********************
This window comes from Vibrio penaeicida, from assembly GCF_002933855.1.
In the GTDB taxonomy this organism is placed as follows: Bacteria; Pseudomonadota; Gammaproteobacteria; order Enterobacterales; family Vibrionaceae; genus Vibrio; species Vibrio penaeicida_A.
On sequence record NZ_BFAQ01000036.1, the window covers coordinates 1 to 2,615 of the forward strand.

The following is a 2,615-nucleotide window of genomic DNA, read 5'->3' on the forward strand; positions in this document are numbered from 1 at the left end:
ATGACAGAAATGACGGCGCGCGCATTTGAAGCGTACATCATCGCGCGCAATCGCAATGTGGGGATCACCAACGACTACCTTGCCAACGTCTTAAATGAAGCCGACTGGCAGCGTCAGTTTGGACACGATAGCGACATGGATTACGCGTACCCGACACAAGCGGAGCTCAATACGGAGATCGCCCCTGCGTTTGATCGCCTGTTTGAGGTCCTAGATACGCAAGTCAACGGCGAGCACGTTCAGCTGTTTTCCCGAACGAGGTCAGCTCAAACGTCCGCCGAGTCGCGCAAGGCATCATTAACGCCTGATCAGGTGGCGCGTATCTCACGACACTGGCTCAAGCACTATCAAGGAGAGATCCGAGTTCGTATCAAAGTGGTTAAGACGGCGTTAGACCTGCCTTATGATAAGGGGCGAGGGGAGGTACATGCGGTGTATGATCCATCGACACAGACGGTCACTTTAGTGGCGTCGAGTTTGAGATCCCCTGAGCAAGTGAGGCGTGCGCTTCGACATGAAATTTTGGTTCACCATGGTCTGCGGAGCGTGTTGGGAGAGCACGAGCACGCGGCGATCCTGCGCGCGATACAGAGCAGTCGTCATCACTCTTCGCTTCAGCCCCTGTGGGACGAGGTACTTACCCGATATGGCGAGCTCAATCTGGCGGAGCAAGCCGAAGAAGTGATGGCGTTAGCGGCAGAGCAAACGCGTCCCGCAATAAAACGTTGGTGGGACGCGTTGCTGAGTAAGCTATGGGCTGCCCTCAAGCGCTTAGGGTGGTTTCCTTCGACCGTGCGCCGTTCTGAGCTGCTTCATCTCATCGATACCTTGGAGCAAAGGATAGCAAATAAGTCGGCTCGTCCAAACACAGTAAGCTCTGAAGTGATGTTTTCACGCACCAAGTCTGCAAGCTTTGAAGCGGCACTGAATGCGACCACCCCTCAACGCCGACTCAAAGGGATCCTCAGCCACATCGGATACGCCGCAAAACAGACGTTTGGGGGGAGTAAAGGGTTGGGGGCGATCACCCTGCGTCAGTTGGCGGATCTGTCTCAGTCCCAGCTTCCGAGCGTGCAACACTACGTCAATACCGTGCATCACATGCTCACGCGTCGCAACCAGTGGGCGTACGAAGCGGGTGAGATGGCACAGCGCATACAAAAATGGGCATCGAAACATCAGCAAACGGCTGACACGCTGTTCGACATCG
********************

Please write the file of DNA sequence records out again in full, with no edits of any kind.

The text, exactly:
This window comes from Vibrio penaeicida, from assembly GCF_002933855.1.
In the GTDB taxonomy this organism is placed as follows: Bacteria; Pseudomonadota; Gammaproteobacteria; order Enterobacterales; family Vibrionaceae; genus Vibrio; species Vibrio penaeicida_A.
On sequence record NZ_BFAQ01000036.1, the window covers coordinates 1 to 2,615 of the forward strand.

The following is a 2,615-nucleotide window of genomic DNA, read 5'->3' on the forward strand; positions in this document are numbered from 1 at the left end:
ATGACAGAAATGACGGCGCGCGCATTTGAAGCGTACATCATCGCGCGCAATCGCAATGTGGGGATCACCAACGACTACCTTGCCAACGTCTTAAATGAAGCCGACTGGCAGCGTCAGTTTGGACACGATAGCGACATGGATTACGCGTACCCGACACAAGCGGAGCTCAATACGGAGATCGCCCCTGCGTTTGATCGCCTGTTTGAGGTCCTAGATACGCAAGTCAACGGCGAGCACGTTCAGCTGTTTTCCCGAACGAGGTCAGCTCAAACGTCCGCCGAGTCGCGCAAGGCATCATTAACGCCTGATCAGGTGGCGCGTATCTCACGACACTGGCTCAAGCACTATCAAGGAGAGATCCGAGTTCGTATCAAAGTGGTTAAGACGGCGTTAGACCTGCCTTATGATAAGGGGCGAGGGGAGGTACATGCGGTGTATGATCCATCGACACAGACGGTCACTTTAGTGGCGTCGAGTTTGAGATCCCCTGAGCAAGTGAGGCGTGCGCTTCGACATGAAATTTTGGTTCACCATGGTCTGCGGAGCGTGTTGGGAGAGCACGAGCACGCGGCGATCCTGCGCGCGATACAGAGCAGTCGTCATCACTCTTCGCTTCAGCCCCTGTGGGACGAGGTACTTACCCGATATGGCGAGCTCAATCTGGCGGAGCAAGCCGAAGAAGTGATGGCGTTAGCGGCAGAGCAAACGCGTCCCGCAATAAAACGTTGGTGGGACGCGTTGCTGAGTAAGCTATGGGCTGCCCTCAAGCGCTTAGGGTGGTTTCCTTCGACCGTGCGCCGTTCTGAGCTGCTTCATCTCATCGATACCTTGGAGCAAAGGATAGCAAATAAGTCGGCTCGTCCAAACACAGTAAGCTCTGAAGTGATGTTTTCACGCACCAAGTCTGCAAGCTTTGAAGCGGCACTGAATGCGACCACCCCTCAACGCCGACTCAAAGGGATCCTCAGCCACATCGGATACGCCGCAAAACAGACGTTTGGGGGGAGTAAAGGGTTGGGGGCGATCACCCTGCGTCAGTTGGCGGATCTGTCTCAGTCCCAGCTTCCGAGCGTGCAACACTACGTCAATACCGTGCATCACATGCTCACGCGTCGCAACCAGTGGGCGTACGAAGCGGGTGAGATGGCACAGCGCATACAAAAATGGGCATCGAAACATCAGCAAACGGCTGACACGCTGTTCGACATCG